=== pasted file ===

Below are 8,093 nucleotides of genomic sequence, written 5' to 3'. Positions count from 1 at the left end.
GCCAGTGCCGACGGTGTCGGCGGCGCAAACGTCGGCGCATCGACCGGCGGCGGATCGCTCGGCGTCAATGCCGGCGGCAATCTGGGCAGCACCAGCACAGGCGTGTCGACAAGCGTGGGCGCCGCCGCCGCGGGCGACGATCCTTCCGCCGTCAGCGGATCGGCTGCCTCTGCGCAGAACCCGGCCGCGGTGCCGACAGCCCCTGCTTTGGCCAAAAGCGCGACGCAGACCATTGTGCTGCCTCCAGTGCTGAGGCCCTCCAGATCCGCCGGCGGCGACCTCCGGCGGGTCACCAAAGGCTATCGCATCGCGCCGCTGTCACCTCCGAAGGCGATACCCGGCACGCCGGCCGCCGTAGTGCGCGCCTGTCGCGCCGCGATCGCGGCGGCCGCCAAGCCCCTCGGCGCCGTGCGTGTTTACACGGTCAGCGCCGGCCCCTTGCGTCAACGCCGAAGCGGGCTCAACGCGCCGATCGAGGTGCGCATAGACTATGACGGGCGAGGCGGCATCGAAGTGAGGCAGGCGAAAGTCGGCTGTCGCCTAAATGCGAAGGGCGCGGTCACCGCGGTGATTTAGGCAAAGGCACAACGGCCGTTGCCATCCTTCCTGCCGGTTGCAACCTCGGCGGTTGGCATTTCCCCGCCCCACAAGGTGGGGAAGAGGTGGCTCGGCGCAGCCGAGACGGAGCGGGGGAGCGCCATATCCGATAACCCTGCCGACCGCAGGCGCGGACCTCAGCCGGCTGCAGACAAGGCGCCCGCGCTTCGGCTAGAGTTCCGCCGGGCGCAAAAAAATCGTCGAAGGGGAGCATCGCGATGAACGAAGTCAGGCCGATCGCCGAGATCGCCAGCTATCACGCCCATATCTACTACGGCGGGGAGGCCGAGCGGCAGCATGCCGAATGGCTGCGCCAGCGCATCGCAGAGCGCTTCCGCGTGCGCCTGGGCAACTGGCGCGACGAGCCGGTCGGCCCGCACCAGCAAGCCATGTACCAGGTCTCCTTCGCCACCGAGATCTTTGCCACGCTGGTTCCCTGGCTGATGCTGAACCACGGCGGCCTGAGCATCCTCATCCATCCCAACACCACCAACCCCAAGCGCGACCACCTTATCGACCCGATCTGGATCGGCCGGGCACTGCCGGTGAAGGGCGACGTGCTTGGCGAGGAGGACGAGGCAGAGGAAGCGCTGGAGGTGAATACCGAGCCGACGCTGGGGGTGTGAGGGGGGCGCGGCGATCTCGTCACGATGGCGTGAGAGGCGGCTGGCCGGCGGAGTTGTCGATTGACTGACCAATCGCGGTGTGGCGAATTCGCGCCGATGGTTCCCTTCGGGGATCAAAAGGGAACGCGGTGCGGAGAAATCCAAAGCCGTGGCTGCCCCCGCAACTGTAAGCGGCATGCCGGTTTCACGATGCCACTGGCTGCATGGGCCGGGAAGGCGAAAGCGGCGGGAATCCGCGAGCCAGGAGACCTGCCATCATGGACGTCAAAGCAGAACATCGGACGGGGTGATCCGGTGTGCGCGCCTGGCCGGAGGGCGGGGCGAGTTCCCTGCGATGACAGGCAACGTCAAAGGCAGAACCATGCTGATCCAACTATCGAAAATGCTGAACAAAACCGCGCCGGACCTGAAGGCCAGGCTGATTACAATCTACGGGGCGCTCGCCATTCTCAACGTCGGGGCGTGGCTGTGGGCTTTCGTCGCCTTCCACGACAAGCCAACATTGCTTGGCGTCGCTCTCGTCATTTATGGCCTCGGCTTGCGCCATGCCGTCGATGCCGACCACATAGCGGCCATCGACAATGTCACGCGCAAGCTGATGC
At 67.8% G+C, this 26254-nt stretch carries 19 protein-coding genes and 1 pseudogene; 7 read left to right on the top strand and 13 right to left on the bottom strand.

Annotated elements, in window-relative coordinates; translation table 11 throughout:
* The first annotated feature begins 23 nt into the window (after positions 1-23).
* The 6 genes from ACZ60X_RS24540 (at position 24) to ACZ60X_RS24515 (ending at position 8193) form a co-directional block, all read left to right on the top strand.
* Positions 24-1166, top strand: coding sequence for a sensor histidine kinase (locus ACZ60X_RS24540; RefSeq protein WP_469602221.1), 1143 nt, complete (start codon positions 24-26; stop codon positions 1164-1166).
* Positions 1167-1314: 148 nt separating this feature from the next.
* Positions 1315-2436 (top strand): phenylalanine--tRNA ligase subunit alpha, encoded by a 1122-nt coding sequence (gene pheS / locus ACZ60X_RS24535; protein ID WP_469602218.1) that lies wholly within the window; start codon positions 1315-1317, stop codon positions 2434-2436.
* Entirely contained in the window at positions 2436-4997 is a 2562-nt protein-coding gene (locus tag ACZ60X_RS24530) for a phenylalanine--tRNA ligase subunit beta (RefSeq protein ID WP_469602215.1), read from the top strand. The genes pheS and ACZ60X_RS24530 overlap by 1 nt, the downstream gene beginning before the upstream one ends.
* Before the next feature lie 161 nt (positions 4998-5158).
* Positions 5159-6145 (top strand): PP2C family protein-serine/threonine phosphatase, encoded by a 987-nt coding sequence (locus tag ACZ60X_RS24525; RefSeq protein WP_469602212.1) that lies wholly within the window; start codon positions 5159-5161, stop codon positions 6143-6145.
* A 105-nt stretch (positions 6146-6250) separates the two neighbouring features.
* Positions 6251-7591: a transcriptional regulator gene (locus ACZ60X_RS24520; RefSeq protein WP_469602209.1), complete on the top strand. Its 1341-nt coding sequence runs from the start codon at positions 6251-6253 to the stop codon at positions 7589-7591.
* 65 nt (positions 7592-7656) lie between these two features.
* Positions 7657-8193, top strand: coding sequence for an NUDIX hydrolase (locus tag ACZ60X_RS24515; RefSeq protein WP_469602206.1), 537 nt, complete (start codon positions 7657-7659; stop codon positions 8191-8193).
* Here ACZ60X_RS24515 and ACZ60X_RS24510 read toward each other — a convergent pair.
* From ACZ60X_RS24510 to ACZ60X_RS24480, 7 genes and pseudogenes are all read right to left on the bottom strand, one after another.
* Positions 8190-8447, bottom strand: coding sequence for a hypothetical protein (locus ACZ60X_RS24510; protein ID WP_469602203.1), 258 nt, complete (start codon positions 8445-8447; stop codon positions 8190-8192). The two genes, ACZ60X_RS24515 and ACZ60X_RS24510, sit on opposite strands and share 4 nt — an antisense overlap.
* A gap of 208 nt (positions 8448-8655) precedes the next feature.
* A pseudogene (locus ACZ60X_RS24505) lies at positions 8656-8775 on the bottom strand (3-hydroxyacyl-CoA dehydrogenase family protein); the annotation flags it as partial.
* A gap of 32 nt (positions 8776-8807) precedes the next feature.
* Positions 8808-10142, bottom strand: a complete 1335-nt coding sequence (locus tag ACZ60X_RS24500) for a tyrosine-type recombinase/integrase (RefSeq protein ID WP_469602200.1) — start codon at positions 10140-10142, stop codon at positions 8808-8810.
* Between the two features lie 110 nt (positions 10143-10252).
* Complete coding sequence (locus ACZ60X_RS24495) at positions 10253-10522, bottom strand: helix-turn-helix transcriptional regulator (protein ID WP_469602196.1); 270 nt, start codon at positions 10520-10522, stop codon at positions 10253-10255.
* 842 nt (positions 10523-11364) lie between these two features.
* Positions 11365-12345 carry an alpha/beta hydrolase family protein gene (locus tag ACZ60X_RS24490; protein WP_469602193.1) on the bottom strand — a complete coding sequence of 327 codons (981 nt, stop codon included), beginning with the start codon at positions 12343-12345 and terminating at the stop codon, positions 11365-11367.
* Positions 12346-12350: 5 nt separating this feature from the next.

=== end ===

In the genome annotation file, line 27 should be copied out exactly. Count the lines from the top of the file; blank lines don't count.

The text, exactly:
* Positions 11365-12345 carry an alpha/beta hydrolase family protein gene (locus tag ACZ60X_RS24490; protein WP_469602193.1) on the bottom strand — a complete coding sequence of 327 codons (981 nt, stop codon included), beginning with the start codon at positions 12343-12345 and terminating at the stop codon, positions 11365-11367.